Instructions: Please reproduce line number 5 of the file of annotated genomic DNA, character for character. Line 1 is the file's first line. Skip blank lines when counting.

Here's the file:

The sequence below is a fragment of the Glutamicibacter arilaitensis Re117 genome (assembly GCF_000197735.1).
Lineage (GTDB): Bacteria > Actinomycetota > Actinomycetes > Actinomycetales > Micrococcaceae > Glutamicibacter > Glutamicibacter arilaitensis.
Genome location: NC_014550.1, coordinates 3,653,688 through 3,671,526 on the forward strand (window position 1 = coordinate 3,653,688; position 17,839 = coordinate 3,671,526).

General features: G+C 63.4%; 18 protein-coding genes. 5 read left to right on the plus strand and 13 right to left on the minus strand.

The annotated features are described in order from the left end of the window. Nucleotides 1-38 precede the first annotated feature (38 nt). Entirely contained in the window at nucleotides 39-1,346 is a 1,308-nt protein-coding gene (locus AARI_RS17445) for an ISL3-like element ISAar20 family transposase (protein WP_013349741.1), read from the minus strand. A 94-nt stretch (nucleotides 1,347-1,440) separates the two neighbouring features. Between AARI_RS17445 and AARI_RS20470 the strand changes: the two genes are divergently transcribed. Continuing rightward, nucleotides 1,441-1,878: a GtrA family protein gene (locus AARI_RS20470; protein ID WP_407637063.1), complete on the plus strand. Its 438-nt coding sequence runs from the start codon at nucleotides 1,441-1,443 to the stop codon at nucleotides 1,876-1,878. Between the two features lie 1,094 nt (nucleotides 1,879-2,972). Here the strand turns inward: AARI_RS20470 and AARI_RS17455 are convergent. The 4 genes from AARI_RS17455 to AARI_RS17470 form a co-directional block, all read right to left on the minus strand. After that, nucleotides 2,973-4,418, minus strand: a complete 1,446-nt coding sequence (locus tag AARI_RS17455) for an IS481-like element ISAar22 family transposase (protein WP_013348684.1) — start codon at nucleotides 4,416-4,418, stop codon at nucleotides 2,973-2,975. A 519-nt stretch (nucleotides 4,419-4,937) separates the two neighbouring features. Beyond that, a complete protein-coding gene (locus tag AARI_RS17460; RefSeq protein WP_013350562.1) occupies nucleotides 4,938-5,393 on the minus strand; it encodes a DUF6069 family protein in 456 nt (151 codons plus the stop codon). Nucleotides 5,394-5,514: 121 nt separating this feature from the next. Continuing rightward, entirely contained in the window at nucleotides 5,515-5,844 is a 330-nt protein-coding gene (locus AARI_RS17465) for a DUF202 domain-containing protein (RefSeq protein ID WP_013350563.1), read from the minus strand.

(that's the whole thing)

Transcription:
The annotated features are described in order from the left end of the window. Nucleotides 1-38 precede the first annotated feature (38 nt). Entirely contained in the window at nucleotides 39-1,346 is a 1,308-nt protein-coding gene (locus AARI_RS17445) for an ISL3-like element ISAar20 family transposase (protein WP_013349741.1), read from the minus strand. A 94-nt stretch (nucleotides 1,347-1,440) separates the two neighbouring features. Between AARI_RS17445 and AARI_RS20470 the strand changes: the two genes are divergently transcribed. Continuing rightward, nucleotides 1,441-1,878: a GtrA family protein gene (locus AARI_RS20470; protein ID WP_407637063.1), complete on the plus strand. Its 438-nt coding sequence runs from the start codon at nucleotides 1,441-1,443 to the stop codon at nucleotides 1,876-1,878. Between the two features lie 1,094 nt (nucleotides 1,879-2,972). Here the strand turns inward: AARI_RS20470 and AARI_RS17455 are convergent. The 4 genes from AARI_RS17455 to AARI_RS17470 form a co-directional block, all read right to left on the minus strand. After that, nucleotides 2,973-4,418, minus strand: a complete 1,446-nt coding sequence (locus tag AARI_RS17455) for an IS481-like element ISAar22 family transposase (protein WP_013348684.1) — start codon at nucleotides 4,416-4,418, stop codon at nucleotides 2,973-2,975. A 519-nt stretch (nucleotides 4,419-4,937) separates the two neighbouring features. Beyond that, a complete protein-coding gene (locus tag AARI_RS17460; RefSeq protein WP_013350562.1) occupies nucleotides 4,938-5,393 on the minus strand; it encodes a DUF6069 family protein in 456 nt (151 codons plus the stop codon). Nucleotides 5,394-5,514: 121 nt separating this feature from the next. Continuing rightward, entirely contained in the window at nucleotides 5,515-5,844 is a 330-nt protein-coding gene (locus AARI_RS17465) for a DUF202 domain-containing protein (RefSeq protein ID WP_013350563.1), read from the minus strand.